The clipper ship had already made her dangerous voyage around Cape Horn, but the passengers now faced a new peril: greed.
My great-grandfather, Amasa Saunders, had left his home in Maine to make this uncertain journey. It began with a mutiny and ended with a shipwreck.
Planning to establish a sawmill in Oregon, he paid for passage on one of the tall ships. The journey to reach the far coast would be a long and difficult one.
He'd expected many of the problems, but not what happened when the ship neared the waters of the United States.
The captain began holding back more and more of the provisions—food the passengers had paid for when the ship set sail. For an exorbitant price, the captain could sell the food and supplies he'd hoarded after reaching San Francisco.
A restless and bold entrepreneur, Amasa Saunders would not let that outrage pass. He led a mutiny, and the passengers raided the food supplies held by the captain, who seemed to be quite an entrepreneur himself.
Each passenger took custody of some of their rightful provisions. What did my great-grandfather liberate from the captain's plan for wealth? He took a wheel of cheese back to his quarters.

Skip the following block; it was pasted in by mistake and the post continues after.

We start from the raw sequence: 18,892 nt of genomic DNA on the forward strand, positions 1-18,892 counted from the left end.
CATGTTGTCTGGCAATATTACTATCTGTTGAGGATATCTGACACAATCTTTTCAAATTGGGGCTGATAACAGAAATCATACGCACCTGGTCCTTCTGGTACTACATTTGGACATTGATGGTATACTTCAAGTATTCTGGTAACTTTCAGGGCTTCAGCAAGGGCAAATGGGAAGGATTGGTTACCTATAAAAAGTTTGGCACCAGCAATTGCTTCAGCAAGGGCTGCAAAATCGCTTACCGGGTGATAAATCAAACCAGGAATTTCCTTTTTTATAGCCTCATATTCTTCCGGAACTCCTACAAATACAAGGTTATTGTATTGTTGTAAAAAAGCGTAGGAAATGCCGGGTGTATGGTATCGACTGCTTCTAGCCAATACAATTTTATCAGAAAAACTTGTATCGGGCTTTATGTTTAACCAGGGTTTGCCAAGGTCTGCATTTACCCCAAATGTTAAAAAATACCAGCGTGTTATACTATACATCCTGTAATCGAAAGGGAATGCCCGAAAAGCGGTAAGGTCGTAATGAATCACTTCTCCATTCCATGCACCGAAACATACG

My father told me many of the details about Amasa, but it was my aunt who added the story about the cheese. I found myself laughing, since everyone in my family with Saunders blood has had a particular fondness for this wonderful food through the generations.
I like to think how much Great-Grandfather savored that cheese, perhaps made even more delicious by the action he'd taken.
Sharing the Stories
I would have missed knowing about my great-grandfather's adventures if I had not listened to my family's stories.
This Thanksgiving, a nonprofit oral history organization is sponsoring "The Great Thanksgiving Listen."
StoryCorps has asked young people to record their grandparents' or elders' stories when families gather for Thanksgiving Day.
Using the free StoryCorps app, anyone can record the life story of a loved one using a smartphone. Then, they can upload the conversation to the Library of Congress.
My great-grandfather never made it to Oregon. He was shipwrecked off the California coast near Point Arena. In fact, his name is still part of the story there, since Saunders Reef is named for him in that area.
Amasa decided to stay and established a sawmill and a new life there, at least until his restless feet caused him to move on.
He eventually took off to southern California, where he built another sawmill in the Idyllwild area. He also established a ranch in Mexico and went on a cattle drive back to the United States.
Quite a colorful life for a young man who saw all the possibilities of the old-growth forests at the start of his career. Perhaps it is fitting that Saunders Reef is now a State Marine Conservation Area. Unlike his grandfather, my Dad was a long-time conservationist and member of the Sierra Club.
Dad always loved cheese, though.
This Thanksgiving, take time to listen to the stories.